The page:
To make a prairie it takes a clover and one bee,—
One clover, and a bee,
And revery.
The revery alone will do
If bees are few.

~Emily Dickinson

Dear Friends, 

Just two weeks ago I was driving up a rough dirt road with my dear friend Erin. We bounced over plenty of potholes before arriving at our mountain top destination. There we met the sunset— a pink and lavender striped sky cascading over many shades of green, the earth revived by rain after a long drought. We had come to the edge of this wild place to sit in a circle with Deena Metzger, a revered activist, poet, and mentor.

Deena called us to together “in these times” to work on behalf of restoration and healing. She invited us to bring our dreams if we thought they might benefit our community. As we told dreams, a new field of information unfolded beneath us like Emily’s prairie—a vibrant place populated by messengers and mysteries. Our dreams created a fertile field for our work together.

Before Harriet Tubman led groups of slaves to freedom, she dreamt their routes of escape. She didn’t dream of freedom abstractly. She relied on her dreams as she did the North star; she used them to navigate. She led hundreds to freedom, but first she dreamt them free.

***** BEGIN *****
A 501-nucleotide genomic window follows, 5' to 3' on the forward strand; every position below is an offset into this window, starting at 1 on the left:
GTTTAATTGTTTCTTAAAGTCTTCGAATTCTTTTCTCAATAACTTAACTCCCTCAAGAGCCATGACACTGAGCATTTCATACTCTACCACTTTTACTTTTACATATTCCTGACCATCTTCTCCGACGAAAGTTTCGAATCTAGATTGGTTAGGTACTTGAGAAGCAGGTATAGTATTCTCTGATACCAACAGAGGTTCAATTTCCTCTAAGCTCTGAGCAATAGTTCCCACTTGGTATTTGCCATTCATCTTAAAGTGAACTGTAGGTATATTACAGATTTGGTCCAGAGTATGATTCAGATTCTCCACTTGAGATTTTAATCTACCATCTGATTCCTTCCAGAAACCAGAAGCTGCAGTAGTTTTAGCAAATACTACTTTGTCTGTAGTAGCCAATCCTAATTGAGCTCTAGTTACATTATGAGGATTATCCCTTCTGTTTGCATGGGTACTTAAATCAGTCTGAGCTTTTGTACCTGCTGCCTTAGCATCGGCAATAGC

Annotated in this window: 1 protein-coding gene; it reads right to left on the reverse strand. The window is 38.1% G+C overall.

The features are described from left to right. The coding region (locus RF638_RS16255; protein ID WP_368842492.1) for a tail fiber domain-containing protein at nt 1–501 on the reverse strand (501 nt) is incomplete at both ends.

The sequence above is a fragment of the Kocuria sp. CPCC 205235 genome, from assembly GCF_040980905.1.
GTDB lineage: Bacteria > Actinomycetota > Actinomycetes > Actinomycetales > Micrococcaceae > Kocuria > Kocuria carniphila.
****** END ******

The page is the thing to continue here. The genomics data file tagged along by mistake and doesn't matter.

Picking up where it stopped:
Years ago, when my daughter had been dangerously depressed for a long time, a therapist invited me to imagine her bright future. It was hard to do then, but I began to work at it. I dreamt up bright details of a life she might have when she was past her perils. Ultimately I was wrong about many details, but I was right in the only way that mattered. Now she is living luminously as herself. Imagining a bright future led us towards freedom. Dreaming makes a difference.

There are many ways to dream. At Deena’s we walked off alone to listen to the landscape, and later journeyed in the dark to the beat of her drum. River writing is a way of dreaming. With a pen in hand, we write wildly to discover, to explore the feral terrain of our own imagination. The guided practice of Yoga Nidra, taught locally by Scott Moore, is yet another way—one which allows us to wander in hidden realms of our own wisdom. Over the years, I have dreamt in these ways with many of you. I’ve been glad for your company.

At Deena’s, I experienced the exponential potency of shared dreams. When considered collectively, and apart from psychology, our dreams make a prairie of imagery and inquiry. I’m not confusing dreams with reality, just noting they are not less important. When daily life leaves us lacking, when bees are few in the language of Emily, we still have revery.

I may not be Harriet Tubman, but I am willing dreamer. I have faith in revery. The work of our imagination is not wasted. Thank you for sharing your dreams with me. Please keep up your good work. Imagine a bright future for our world and community.




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